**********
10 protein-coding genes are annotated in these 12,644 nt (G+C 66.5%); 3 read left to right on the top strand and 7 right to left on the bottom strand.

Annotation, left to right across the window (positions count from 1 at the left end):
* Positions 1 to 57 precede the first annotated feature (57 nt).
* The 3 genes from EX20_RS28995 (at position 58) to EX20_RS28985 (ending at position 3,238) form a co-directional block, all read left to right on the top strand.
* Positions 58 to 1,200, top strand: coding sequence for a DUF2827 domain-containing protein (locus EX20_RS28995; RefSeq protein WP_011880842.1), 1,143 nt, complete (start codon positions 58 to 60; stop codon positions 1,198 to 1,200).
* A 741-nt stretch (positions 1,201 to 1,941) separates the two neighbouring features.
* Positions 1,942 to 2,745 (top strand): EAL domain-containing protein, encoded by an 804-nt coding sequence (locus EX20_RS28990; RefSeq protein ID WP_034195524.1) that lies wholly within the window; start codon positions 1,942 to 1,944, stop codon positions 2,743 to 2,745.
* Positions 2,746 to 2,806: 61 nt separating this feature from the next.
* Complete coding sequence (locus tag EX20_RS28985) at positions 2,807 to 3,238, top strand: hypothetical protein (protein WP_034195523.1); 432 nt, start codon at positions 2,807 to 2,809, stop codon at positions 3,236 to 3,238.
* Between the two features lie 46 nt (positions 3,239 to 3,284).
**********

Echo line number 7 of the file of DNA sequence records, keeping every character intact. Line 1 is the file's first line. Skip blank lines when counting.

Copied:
* Positions 1,942 to 2,745 (top strand): EAL domain-containing protein, encoded by an 804-nt coding sequence (locus EX20_RS28990; RefSeq protein ID WP_034195524.1) that lies wholly within the window; start codon positions 1,942 to 1,944, stop codon positions 2,743 to 2,745.